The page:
She sighed, her throat parched. She thirsted for action but was forced to play her role. Silas’ display was unexpected and inconvenient though perhaps she should have considered it was happening since Globe had been so furious on the phone. He couldn’t blame himself for neglecting obvious clues. It annoyed him to be foolish. So he took it out on Massey and put him in the spotlight of a political and federal scandal. Discredit was a tool to divert focus from more than just a rebellious detective and his motley crew of misfits and fringers. No, Anne thought, misinformation was weaponized long before today.
The resignation on Massey’s face was evident to observers outside and within Silas’ time bubble. Massey sunk to his knees. Ghost images handcuffed and carried him away in a bulletproof van. After they were gone Silas twisted time even further completely stopping it. Even sound seemed to give up against his power. Anne wiggled her jaw back and forth, trying to clear the pressure in her ears.
Silas grinned. “Batiste actually came through with his plan! From our brief encounters, I was left with the assumption that the rotund man was all grease inside and out. I guess he has some brains in that thick head of his. Now that Massey’s acts of rebellion have been concluded let’s interview Mister Kitz and get this whole sordid affair over with.”
Time snapped back to normal, and Anne felt the pressure behind her eyes dissipate. She looked forlornly at the spot where Massey was arrested. Globe still didn’t have Joaquin, but like wood that resisted flame, eventually the flames of genocide consumed everything.
* * *
When they arrived at the room that which Andy Kitz was assigned to, they found a missing bed and a doctor who couldn’t explain how his patient had disappeared. His babbling was unbecoming but was something Anne had come to expect in her long life. From blue-collar workers trying to make it through their day, to immigrants yearning to be free, to the highest levels of the aristocracy frowning at the actions of those they deemed beneath them, when confronted with the seemingly impossible, humanity was quick to assign blame and denounce responsibility.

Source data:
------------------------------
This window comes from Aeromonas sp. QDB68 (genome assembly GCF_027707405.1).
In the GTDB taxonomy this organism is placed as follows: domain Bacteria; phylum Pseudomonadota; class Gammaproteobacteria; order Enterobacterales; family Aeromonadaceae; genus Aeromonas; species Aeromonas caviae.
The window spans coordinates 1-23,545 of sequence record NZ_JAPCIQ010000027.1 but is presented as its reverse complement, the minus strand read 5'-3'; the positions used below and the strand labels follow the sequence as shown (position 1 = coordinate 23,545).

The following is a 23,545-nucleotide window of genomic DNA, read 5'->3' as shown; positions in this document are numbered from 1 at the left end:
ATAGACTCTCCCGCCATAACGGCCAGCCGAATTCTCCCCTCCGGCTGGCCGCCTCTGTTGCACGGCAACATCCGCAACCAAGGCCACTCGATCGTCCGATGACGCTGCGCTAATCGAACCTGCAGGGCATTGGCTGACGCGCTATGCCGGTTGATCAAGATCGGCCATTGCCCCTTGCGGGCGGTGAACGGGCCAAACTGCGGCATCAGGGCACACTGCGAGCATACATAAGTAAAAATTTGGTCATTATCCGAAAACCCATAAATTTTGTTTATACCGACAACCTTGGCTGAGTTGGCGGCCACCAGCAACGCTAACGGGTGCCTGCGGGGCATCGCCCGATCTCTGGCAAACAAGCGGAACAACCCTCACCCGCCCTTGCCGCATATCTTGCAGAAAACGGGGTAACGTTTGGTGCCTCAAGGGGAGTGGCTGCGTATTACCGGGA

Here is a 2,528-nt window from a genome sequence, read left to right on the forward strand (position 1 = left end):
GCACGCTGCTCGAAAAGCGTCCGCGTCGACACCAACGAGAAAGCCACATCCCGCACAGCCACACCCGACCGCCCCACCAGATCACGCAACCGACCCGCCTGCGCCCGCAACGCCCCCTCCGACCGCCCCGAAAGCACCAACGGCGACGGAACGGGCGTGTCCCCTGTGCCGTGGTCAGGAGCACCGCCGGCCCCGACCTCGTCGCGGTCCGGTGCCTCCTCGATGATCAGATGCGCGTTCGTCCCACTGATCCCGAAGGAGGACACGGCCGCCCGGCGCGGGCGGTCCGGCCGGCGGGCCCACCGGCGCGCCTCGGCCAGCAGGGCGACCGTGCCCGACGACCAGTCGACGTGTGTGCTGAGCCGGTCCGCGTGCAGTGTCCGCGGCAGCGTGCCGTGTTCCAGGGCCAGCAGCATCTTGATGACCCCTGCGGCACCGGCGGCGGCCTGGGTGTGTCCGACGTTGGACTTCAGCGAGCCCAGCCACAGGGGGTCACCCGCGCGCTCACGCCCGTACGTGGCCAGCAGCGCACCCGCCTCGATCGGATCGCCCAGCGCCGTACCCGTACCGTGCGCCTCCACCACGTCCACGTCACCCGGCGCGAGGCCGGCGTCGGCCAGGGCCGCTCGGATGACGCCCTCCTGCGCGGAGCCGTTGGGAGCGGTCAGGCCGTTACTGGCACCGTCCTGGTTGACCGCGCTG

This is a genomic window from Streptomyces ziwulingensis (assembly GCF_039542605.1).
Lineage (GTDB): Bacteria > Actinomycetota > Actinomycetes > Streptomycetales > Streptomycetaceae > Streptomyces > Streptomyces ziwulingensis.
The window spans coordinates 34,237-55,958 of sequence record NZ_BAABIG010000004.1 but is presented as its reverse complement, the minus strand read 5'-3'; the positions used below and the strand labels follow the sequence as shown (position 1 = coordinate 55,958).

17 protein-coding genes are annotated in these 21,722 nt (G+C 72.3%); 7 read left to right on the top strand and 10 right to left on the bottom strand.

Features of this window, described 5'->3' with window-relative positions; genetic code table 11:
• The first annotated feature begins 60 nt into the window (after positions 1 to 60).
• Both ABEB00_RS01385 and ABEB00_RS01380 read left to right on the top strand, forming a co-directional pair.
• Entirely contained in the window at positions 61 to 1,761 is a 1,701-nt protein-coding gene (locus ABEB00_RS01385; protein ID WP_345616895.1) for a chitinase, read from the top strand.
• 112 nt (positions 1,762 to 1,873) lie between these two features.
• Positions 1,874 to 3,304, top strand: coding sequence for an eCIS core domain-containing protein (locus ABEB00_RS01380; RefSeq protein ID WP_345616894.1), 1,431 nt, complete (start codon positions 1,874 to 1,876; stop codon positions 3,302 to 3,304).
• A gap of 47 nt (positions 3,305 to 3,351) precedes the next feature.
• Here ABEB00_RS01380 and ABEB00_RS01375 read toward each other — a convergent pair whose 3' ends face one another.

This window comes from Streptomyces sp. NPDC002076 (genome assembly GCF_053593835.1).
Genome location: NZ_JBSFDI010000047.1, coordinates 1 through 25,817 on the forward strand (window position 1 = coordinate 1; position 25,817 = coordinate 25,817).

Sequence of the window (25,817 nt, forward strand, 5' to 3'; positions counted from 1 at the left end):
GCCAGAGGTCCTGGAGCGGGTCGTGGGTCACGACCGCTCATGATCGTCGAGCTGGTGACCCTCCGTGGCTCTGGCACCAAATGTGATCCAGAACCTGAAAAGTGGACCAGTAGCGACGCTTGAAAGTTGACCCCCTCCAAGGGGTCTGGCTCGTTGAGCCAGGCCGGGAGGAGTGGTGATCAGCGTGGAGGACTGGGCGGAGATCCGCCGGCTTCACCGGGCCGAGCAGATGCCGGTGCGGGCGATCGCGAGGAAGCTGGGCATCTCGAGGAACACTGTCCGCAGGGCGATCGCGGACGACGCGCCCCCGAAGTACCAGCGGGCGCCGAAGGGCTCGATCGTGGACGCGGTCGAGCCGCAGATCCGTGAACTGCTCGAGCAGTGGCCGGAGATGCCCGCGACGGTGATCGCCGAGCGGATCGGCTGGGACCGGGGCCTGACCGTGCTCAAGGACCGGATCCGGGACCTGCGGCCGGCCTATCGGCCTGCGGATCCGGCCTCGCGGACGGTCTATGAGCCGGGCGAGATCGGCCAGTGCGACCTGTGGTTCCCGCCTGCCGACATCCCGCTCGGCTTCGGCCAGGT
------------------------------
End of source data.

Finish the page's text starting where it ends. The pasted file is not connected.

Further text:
Silas nodded in grudging appreciation of the tactic. “Massey works fast I’ll give him that. Do we have time to question him about where he’s hidden, Andy Kitz? Or do we just search this entire hospital?”
In the pocket of her pea coat, Anne’s fingers brushed her burner. There was a message. She had heard the beep after she’d powered it back on. No doubt the waiting message was from Massey. This choice-making ordeal was starting to get on Anne’s nerves, but still, she had to play the chess game she and Massey had begun. Of greatest importance was that she had to get him out of whatever shithole he was currently in.
Silas was ignorant of the undertow of thoughts and feelings that boiled below Anne’s calm exterior. Oblivious to Anne dodging his question, Silas answered his own question. “I doubt a guy on painkillers would be very good at communication right now even if we found him.” He smiled. “Massey, however, is a different cookie. His daughter works for Globe. He’ll talk.”
Next: Supers Anonymous